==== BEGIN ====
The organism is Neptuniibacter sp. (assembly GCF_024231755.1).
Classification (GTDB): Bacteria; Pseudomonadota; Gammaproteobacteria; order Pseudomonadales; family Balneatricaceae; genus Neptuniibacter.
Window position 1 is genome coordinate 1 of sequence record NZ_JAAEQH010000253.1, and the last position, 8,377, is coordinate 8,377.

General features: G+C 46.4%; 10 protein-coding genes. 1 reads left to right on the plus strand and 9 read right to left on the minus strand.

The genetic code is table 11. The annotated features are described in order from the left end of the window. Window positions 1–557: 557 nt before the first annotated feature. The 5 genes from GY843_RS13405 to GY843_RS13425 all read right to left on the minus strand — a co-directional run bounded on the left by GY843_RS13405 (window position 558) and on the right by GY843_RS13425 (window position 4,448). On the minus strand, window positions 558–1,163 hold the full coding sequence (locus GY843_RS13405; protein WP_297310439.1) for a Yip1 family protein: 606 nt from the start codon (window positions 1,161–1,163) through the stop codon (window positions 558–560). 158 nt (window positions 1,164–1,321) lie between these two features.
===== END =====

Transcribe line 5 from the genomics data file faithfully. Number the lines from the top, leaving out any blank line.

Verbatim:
The genetic code is table 11. The annotated features are described in order from the left end of the window. Window positions 1–557: 557 nt before the first annotated feature. The 5 genes from GY843_RS13405 to GY843_RS13425 all read right to left on the minus strand — a co-directional run bounded on the left by GY843_RS13405 (window position 558) and on the right by GY843_RS13425 (window position 4,448). On the minus strand, window positions 558–1,163 hold the full coding sequence (locus GY843_RS13405; protein WP_297310439.1) for a Yip1 family protein: 606 nt from the start codon (window positions 1,161–1,163) through the stop codon (window positions 558–560). 158 nt (window positions 1,164–1,321) lie between these two features.